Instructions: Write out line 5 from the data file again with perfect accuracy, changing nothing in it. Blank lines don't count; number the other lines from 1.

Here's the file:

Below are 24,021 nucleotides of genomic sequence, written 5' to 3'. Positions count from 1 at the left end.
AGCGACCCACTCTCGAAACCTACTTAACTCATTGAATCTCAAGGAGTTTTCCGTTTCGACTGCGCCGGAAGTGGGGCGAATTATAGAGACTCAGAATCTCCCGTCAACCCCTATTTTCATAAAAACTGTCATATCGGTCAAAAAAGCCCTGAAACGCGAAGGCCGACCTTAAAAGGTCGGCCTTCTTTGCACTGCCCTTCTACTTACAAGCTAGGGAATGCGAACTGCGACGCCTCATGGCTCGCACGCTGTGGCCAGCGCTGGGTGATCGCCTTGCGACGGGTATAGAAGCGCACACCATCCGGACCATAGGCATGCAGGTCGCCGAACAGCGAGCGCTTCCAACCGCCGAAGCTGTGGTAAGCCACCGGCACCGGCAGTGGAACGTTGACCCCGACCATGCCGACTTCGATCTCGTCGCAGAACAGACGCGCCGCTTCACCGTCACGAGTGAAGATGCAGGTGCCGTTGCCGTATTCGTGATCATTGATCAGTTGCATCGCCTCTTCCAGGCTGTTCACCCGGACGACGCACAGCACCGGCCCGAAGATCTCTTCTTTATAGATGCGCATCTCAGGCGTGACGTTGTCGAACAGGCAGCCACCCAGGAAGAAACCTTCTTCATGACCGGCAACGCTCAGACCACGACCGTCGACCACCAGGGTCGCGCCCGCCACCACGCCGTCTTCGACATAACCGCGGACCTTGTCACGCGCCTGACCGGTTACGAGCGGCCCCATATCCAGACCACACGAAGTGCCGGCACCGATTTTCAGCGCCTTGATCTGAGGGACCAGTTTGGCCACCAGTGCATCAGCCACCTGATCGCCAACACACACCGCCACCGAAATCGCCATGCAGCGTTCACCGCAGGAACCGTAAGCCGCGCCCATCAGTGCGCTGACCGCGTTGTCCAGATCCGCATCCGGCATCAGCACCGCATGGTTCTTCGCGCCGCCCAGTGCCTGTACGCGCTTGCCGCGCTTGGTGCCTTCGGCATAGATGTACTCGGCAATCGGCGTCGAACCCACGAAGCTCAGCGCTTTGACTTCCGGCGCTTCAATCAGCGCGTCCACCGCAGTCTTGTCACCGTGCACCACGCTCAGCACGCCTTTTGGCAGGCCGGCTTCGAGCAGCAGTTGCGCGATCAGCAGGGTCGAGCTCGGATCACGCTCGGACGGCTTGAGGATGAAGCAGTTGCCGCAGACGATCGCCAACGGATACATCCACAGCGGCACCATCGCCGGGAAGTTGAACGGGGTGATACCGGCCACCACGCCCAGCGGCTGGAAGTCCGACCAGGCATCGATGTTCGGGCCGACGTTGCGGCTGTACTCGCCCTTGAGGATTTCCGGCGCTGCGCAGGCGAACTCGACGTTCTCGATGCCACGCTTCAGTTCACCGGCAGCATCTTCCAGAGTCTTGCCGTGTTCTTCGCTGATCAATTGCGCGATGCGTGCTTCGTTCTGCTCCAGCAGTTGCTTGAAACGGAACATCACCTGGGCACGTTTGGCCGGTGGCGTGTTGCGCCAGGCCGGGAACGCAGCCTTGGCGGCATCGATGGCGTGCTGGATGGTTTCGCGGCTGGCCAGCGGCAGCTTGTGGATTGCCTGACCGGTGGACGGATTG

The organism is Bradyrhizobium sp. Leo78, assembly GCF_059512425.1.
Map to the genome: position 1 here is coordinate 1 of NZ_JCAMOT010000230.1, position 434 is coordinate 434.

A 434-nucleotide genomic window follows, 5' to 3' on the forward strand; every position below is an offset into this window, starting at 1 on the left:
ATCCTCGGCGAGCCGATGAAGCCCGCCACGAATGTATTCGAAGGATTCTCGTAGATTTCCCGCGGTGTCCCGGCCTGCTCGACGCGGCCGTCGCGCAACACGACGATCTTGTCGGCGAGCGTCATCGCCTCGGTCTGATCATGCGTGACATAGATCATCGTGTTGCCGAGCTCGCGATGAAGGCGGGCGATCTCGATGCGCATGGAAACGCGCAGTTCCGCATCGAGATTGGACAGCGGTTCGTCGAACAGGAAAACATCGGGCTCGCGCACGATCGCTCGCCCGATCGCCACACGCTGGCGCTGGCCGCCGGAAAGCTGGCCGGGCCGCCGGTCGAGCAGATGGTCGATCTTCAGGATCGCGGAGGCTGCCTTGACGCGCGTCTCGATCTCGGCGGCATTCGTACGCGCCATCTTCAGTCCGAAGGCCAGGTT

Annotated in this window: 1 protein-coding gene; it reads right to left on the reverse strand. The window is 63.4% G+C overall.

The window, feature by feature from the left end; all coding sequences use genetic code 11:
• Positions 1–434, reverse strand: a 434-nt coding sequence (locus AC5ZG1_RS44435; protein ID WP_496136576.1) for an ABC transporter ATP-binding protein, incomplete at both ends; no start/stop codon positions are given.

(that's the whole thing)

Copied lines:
A 434-nucleotide genomic window follows, 5' to 3' on the forward strand; every position below is an offset into this window, starting at 1 on the left: